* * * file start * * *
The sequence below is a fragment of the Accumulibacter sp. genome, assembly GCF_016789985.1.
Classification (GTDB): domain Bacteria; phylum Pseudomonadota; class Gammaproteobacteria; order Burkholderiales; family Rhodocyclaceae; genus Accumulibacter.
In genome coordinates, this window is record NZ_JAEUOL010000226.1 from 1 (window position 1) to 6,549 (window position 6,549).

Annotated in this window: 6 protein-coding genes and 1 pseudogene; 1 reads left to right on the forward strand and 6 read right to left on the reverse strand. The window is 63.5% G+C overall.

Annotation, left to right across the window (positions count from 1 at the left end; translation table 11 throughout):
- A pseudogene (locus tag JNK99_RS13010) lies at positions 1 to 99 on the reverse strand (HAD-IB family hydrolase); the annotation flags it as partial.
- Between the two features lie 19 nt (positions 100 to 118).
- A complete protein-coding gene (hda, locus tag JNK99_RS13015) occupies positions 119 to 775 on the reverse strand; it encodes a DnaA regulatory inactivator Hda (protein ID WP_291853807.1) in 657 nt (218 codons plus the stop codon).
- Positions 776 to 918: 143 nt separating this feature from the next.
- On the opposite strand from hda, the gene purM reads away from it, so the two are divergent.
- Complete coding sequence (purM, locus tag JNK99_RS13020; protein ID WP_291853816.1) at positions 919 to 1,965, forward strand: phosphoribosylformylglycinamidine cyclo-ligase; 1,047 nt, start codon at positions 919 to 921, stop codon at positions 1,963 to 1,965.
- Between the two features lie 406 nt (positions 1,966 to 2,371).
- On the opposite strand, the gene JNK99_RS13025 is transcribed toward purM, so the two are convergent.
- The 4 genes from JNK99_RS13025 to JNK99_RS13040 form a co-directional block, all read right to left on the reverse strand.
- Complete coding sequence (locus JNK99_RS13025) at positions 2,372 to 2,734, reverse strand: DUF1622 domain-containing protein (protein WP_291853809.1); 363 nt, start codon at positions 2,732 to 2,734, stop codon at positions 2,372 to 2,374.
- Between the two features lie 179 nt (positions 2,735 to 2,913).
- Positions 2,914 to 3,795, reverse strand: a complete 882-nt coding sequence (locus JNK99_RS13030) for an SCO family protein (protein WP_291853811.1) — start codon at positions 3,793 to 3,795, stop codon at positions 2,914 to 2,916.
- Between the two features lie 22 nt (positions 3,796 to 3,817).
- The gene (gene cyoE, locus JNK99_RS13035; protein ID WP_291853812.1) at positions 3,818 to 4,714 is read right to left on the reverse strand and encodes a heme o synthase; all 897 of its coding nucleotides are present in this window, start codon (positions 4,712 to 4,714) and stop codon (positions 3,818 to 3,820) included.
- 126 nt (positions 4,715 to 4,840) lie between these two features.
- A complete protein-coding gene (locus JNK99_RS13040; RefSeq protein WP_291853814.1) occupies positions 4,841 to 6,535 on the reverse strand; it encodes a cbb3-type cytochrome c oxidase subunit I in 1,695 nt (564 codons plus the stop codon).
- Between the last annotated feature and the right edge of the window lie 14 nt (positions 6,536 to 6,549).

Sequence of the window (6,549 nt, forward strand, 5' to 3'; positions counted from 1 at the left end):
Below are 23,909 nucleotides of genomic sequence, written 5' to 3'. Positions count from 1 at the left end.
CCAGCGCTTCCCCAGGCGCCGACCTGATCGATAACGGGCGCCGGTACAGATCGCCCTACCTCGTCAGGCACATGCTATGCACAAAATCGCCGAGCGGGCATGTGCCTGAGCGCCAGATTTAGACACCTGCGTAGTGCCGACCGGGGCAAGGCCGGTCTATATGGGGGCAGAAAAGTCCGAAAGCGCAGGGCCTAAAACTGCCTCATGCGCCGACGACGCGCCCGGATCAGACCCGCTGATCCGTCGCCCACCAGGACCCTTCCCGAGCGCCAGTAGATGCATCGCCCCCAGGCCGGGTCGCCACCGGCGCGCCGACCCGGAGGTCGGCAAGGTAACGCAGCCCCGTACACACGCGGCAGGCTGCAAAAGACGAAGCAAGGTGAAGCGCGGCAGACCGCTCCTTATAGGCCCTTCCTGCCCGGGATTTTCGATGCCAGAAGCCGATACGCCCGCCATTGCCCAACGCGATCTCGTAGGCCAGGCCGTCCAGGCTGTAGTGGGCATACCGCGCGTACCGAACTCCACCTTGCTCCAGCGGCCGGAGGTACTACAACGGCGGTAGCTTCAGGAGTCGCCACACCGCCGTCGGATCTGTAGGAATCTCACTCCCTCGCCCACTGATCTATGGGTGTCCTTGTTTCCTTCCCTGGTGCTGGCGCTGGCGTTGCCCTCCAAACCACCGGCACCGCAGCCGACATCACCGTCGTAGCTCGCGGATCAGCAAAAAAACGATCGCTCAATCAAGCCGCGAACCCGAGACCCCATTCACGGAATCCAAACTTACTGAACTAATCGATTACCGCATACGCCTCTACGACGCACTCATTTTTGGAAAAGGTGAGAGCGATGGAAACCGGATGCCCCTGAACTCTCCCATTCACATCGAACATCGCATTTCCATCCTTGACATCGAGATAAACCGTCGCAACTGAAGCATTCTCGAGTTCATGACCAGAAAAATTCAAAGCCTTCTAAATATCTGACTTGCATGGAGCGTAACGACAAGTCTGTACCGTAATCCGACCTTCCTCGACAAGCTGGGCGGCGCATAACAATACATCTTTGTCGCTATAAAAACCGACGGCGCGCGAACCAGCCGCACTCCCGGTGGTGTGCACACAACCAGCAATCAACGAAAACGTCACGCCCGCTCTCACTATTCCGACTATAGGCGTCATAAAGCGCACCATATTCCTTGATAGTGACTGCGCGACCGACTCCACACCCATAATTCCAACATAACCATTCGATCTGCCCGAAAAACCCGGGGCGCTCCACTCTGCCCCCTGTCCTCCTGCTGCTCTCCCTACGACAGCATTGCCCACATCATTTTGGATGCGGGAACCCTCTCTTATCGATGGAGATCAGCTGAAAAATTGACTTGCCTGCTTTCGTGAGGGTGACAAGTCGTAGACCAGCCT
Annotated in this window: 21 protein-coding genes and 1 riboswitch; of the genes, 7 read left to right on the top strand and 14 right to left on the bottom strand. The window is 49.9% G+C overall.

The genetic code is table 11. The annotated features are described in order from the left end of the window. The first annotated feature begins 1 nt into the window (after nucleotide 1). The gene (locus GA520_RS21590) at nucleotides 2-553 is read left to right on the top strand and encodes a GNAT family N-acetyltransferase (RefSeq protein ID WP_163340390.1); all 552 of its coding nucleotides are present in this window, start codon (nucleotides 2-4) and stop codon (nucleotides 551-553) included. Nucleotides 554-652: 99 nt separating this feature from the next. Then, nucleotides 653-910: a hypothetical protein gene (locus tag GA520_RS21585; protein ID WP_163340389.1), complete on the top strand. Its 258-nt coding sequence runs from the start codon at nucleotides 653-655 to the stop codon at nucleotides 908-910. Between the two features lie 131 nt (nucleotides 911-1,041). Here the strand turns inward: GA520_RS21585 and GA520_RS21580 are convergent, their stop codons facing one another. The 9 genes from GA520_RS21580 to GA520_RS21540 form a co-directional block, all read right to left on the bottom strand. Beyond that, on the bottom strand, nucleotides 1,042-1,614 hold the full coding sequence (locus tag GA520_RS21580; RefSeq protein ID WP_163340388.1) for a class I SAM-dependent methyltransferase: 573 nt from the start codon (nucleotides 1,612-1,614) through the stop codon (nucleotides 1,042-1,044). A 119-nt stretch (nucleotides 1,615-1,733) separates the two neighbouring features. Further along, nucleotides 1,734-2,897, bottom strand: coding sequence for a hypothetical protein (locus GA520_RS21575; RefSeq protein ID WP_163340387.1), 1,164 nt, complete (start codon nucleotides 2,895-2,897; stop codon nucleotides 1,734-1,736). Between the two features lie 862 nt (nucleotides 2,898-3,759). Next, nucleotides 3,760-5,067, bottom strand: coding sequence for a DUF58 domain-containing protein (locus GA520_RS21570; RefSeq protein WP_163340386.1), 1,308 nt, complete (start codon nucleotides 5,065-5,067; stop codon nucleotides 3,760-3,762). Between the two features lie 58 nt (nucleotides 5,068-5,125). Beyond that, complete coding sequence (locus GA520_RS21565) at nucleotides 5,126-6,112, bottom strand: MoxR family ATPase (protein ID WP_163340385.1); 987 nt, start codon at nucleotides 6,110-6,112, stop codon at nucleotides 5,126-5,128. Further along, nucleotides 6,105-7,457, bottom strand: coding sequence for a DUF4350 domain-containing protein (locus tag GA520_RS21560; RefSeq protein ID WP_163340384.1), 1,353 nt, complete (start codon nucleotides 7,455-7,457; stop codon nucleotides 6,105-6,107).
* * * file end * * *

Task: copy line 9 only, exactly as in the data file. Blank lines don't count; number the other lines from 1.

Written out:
- Positions 776 to 918: 143 nt separating this feature from the next.